I have been appalled by the demonization of Bowe Bergdahl, which began hours after his release culminated by the “exchange of five hard-core Taliban leaders,” earlier this week.
Most notable in the right wing uproar over the prisoner of war exchange is the flip flop of Senator John McCain who told CNN four months ago, “I would support… Obviously I’d have to know the details, but I would support ways of bringing him home and if exchange was one of them I think that would be something I think we should seriously consider.”
No sooner had the exchange been made when Senator McCain, “as he has so often in the past, switched positions for maximum political advantage. “I would not have made this deal,” he said a few days ago. Suddenly the prisoner exchange is “troubling” and “poses a great threat” to service members. Hearings must be held, he said, and sharp questions asked.”
The NY Times Editorial Board notes:
This hypocrisy now pervades the Republican Party and the conservative movement, and has even infected several fearful Democrats. When they could use Sergeant Bergdahl’s captivity as a cudgel against the administration, they eagerly did so, loudly and in great numbers. And the moment they could use his release to make President Obama look weak on terrorism or simply incompetent, they reversed direction without a moment’s hesitation to jump aboard the new bandwagon.
The last few days have made clearer than ever that there is no action the Obama administration can take — not even the release of a possibly troubled American soldier from captivity — that cannot be used for political purposes by his opponents.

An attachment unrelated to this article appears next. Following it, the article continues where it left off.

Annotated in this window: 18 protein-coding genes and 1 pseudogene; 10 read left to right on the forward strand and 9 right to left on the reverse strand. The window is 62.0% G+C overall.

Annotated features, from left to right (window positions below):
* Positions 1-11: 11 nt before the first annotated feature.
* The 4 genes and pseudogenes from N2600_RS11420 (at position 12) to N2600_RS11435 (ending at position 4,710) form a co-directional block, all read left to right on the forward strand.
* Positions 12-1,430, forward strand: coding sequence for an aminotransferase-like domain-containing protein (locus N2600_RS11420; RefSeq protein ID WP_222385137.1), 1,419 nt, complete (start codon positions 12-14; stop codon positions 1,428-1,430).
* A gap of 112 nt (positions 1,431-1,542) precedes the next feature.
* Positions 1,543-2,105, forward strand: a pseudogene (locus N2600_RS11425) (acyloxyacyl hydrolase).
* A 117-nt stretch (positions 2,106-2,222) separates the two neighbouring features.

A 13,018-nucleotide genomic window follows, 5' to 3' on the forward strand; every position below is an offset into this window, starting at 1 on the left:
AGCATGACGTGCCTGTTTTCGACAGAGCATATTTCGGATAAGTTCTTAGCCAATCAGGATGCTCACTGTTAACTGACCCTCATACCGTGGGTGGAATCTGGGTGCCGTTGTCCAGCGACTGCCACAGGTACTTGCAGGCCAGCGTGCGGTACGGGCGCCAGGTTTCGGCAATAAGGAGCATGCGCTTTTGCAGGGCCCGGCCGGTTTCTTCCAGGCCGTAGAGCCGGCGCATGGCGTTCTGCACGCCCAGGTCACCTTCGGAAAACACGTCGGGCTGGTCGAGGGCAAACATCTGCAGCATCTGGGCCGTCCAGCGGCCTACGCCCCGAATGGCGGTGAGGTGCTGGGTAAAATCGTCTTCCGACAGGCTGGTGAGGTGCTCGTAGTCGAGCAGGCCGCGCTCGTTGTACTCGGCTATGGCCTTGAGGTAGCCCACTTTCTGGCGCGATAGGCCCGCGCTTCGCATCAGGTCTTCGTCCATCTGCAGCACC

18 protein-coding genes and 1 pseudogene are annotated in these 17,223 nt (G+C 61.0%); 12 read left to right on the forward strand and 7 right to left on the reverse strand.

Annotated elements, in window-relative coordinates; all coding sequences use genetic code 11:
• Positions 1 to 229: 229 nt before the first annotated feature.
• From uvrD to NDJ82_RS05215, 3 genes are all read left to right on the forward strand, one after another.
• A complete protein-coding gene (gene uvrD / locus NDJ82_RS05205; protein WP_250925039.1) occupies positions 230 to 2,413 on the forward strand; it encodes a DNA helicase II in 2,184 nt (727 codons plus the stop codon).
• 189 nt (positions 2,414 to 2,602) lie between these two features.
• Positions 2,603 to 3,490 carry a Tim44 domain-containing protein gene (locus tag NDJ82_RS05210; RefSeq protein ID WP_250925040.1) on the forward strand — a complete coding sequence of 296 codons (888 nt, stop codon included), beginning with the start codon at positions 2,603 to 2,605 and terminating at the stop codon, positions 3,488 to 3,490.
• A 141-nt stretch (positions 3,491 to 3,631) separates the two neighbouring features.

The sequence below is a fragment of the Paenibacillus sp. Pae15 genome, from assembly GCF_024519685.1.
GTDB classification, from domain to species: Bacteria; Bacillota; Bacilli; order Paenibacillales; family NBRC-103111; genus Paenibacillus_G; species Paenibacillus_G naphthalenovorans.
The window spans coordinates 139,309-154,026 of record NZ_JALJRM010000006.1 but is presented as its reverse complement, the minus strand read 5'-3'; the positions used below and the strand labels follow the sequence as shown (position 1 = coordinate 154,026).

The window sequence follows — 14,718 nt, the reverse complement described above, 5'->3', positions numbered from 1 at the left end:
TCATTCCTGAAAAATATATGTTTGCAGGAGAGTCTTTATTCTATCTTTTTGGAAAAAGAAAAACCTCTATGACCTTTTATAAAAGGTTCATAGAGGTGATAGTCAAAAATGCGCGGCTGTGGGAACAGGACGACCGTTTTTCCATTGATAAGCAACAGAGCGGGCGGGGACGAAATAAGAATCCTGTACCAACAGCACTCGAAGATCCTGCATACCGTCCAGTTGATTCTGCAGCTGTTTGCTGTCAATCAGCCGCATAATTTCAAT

Bergdahl has been judged before even reaching American soil, and this judgment is as the NY Times points out purely political fodder used by the right wing against the President. None of these facts seem to weigh into their demonization of Bergdahl:
Thousands of soldiers desert during every war, including 50,000 American soldiers during World War II. As many as 4,000 a year were absent without leave for extended periods during the Iraq war. They leave for a variety of reasons, including psychological trauma, but whatever their mental state, it is the military’s duty to get them back if they are taken prisoner. That’s what the Obama administration did in this case, and there was a particular sense of urgency because a video showed that Sergeant Bergdahl’s life might be in danger.
My sentiments on this appalling show of crass political opportunism match those of the NY Times Editorial Board, “But the critics seeking political advantage don’t care about the life or mental state of a particular soldier, or of a principle of loyalty that should provide comfort to any soldier in danger of capture. They live only for the attack.”
My heart aches for Bergdahl’s family and friends who can not even celebrate his release from captivity with an event in his home town when he returns to American soil. So vociferous and vicious have the attacks been that the event that was to be scheduled has been cancelled due to the right wing uproar.